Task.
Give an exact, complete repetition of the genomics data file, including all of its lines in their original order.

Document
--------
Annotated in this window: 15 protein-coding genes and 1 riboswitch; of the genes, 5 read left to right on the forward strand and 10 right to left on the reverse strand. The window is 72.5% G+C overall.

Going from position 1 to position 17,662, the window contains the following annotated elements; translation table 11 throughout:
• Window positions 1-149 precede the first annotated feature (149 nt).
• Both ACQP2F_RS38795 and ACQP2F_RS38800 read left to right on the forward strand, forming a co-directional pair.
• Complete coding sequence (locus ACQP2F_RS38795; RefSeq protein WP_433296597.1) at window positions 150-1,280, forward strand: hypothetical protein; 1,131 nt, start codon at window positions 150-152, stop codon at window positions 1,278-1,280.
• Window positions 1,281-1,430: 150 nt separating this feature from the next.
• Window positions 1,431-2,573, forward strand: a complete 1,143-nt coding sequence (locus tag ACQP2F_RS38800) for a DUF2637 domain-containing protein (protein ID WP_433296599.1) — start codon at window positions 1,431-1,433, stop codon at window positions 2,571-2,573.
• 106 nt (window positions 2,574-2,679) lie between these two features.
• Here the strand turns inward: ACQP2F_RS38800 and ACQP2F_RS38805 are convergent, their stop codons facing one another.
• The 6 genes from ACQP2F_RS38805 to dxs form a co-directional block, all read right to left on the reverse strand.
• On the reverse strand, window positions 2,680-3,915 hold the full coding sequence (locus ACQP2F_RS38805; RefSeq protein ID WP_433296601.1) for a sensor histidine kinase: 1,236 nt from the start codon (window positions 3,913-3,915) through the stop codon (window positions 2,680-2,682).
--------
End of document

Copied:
Annotated in this window: 15 protein-coding genes and 1 riboswitch; of the genes, 5 read left to right on the forward strand and 10 right to left on the reverse strand. The window is 72.5% G+C overall.

Going from position 1 to position 17,662, the window contains the following annotated elements; translation table 11 throughout:
• Window positions 1-149 precede the first annotated feature (149 nt).
• Both ACQP2F_RS38795 and ACQP2F_RS38800 read left to right on the forward strand, forming a co-directional pair.
• Complete coding sequence (locus ACQP2F_RS38795; RefSeq protein WP_433296597.1) at window positions 150-1,280, forward strand: hypothetical protein; 1,131 nt, start codon at window positions 150-152, stop codon at window positions 1,278-1,280.
• Window positions 1,281-1,430: 150 nt separating this feature from the next.
• Window positions 1,431-2,573, forward strand: a complete 1,143-nt coding sequence (locus tag ACQP2F_RS38800) for a DUF2637 domain-containing protein (protein ID WP_433296599.1) — start codon at window positions 1,431-1,433, stop codon at window positions 2,571-2,573.
• 106 nt (window positions 2,574-2,679) lie between these two features.
• Here the strand turns inward: ACQP2F_RS38800 and ACQP2F_RS38805 are convergent, their stop codons facing one another.
• The 6 genes from ACQP2F_RS38805 to dxs form a co-directional block, all read right to left on the reverse strand.
• On the reverse strand, window positions 2,680-3,915 hold the full coding sequence (locus ACQP2F_RS38805; RefSeq protein ID WP_433296601.1) for a sensor histidine kinase: 1,236 nt from the start codon (window positions 3,913-3,915) through the stop codon (window positions 2,680-2,682).